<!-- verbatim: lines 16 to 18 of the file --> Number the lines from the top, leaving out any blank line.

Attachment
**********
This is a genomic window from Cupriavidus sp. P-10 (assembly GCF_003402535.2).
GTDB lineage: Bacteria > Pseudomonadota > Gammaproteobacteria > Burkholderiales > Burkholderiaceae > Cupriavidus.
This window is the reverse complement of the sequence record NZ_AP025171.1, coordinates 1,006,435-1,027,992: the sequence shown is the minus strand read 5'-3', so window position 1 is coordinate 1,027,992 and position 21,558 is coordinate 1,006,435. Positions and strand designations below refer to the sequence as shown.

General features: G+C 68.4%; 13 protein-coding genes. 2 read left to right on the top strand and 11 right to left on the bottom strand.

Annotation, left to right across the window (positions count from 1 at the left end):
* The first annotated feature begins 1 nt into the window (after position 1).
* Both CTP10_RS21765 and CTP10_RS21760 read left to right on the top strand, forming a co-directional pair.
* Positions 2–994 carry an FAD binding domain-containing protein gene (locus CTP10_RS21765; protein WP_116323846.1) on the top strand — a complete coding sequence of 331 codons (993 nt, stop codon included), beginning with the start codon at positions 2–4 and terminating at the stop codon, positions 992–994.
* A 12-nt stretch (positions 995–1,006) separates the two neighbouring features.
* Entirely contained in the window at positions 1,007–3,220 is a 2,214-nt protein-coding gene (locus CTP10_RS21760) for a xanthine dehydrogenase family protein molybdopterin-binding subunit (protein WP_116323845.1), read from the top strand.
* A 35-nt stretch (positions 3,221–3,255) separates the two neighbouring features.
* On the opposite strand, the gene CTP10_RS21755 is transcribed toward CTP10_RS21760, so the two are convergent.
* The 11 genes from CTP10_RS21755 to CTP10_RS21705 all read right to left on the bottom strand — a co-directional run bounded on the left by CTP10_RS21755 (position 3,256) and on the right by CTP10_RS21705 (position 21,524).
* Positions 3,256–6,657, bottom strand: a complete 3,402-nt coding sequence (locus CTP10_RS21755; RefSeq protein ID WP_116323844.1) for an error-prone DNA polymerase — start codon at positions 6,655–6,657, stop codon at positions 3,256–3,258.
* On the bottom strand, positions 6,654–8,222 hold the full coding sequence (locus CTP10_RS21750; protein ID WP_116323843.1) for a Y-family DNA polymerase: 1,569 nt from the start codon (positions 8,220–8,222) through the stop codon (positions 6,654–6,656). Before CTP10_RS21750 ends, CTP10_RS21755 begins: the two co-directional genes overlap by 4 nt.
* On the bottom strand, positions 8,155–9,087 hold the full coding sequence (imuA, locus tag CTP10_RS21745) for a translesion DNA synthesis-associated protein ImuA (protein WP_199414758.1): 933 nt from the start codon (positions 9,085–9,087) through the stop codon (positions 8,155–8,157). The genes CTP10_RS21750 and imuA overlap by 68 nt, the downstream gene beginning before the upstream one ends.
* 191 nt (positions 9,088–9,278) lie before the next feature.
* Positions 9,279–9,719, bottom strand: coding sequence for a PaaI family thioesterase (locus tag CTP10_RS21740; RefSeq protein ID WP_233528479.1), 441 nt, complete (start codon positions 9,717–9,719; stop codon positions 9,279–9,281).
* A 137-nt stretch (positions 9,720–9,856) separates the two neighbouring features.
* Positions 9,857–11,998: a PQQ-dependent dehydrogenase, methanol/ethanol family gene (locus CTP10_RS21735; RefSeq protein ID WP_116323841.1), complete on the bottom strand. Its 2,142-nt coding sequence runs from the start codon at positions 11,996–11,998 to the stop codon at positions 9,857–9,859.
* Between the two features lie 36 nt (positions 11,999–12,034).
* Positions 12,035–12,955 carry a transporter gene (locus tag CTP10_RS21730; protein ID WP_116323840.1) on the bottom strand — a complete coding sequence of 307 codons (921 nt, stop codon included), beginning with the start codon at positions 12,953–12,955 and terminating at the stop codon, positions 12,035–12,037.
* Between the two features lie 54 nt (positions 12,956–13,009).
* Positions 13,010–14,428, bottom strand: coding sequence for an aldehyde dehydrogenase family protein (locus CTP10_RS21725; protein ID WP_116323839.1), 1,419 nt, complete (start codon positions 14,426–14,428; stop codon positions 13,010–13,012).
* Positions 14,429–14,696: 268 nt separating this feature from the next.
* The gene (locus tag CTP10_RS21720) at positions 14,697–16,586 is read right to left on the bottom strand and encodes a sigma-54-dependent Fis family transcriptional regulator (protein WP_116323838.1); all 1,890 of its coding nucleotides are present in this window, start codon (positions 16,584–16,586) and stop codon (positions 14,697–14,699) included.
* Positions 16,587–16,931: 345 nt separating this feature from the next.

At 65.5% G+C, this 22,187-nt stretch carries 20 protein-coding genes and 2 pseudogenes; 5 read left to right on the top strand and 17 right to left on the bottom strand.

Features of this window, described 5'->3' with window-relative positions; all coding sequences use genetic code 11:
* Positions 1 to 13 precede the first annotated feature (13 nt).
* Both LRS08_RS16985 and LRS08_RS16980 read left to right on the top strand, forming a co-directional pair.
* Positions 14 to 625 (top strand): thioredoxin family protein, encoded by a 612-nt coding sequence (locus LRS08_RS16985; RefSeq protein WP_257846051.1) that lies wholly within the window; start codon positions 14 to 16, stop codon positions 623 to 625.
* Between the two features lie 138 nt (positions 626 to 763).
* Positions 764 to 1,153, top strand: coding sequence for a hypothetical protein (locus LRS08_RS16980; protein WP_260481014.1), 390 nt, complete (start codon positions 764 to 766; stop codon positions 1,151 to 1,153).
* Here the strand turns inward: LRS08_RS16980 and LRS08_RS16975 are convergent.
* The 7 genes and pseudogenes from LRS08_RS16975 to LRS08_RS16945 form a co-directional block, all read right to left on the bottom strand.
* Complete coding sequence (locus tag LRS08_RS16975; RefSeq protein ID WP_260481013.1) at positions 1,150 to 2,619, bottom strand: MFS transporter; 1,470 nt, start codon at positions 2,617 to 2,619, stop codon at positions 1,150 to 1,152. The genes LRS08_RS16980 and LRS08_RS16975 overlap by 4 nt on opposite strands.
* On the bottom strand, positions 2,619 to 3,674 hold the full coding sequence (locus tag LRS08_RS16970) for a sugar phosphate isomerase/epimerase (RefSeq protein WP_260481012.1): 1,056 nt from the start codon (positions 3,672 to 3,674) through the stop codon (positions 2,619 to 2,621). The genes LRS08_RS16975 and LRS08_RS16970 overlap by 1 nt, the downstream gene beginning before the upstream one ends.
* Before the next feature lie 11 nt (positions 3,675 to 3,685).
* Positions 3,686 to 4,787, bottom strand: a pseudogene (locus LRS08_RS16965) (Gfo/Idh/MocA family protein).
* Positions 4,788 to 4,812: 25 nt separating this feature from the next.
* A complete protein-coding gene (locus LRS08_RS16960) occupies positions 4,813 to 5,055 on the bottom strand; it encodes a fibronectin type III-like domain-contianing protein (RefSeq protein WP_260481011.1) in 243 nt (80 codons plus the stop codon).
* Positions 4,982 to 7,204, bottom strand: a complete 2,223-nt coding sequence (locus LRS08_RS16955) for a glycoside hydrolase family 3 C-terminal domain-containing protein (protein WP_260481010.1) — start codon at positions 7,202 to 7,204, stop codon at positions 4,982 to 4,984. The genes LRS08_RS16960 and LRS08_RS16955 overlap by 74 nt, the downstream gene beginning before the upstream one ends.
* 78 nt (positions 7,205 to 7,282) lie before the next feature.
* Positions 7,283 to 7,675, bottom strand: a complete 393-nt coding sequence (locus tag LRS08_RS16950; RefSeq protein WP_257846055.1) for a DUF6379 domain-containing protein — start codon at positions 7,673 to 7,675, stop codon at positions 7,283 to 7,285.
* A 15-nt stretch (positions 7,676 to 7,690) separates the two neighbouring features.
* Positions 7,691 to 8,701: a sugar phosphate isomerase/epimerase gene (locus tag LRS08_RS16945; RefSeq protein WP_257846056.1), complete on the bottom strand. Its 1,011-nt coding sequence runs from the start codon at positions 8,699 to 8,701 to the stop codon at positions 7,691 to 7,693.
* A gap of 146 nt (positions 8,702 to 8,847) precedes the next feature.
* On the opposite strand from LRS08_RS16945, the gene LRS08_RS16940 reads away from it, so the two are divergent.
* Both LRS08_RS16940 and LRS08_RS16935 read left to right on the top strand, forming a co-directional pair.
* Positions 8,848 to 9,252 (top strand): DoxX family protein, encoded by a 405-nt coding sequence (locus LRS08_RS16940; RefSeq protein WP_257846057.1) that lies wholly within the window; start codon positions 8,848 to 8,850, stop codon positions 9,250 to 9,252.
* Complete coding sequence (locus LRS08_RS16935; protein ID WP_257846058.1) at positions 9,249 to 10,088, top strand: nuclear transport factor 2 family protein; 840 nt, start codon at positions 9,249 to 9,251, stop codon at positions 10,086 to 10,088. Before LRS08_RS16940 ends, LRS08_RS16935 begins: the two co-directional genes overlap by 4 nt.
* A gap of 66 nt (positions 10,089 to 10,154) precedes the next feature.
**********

* On the bottom strand, positions 8,155–9,087 hold the full coding sequence (imuA, locus tag CTP10_RS21745) for a translesion DNA synthesis-associated protein ImuA (protein WP_199414758.1): 933 nt from the start codon (positions 9,085–9,087) through the stop codon (positions 8,155–8,157). The genes CTP10_RS21750 and imuA overlap by 68 nt, the downstream gene beginning before the upstream one ends.
* 191 nt (positions 9,088–9,278) lie before the next feature.
* Positions 9,279–9,719, bottom strand: coding sequence for a PaaI family thioesterase (locus tag CTP10_RS21740; RefSeq protein ID WP_233528479.1), 441 nt, complete (start codon positions 9,717–9,719; stop codon positions 9,279–9,281).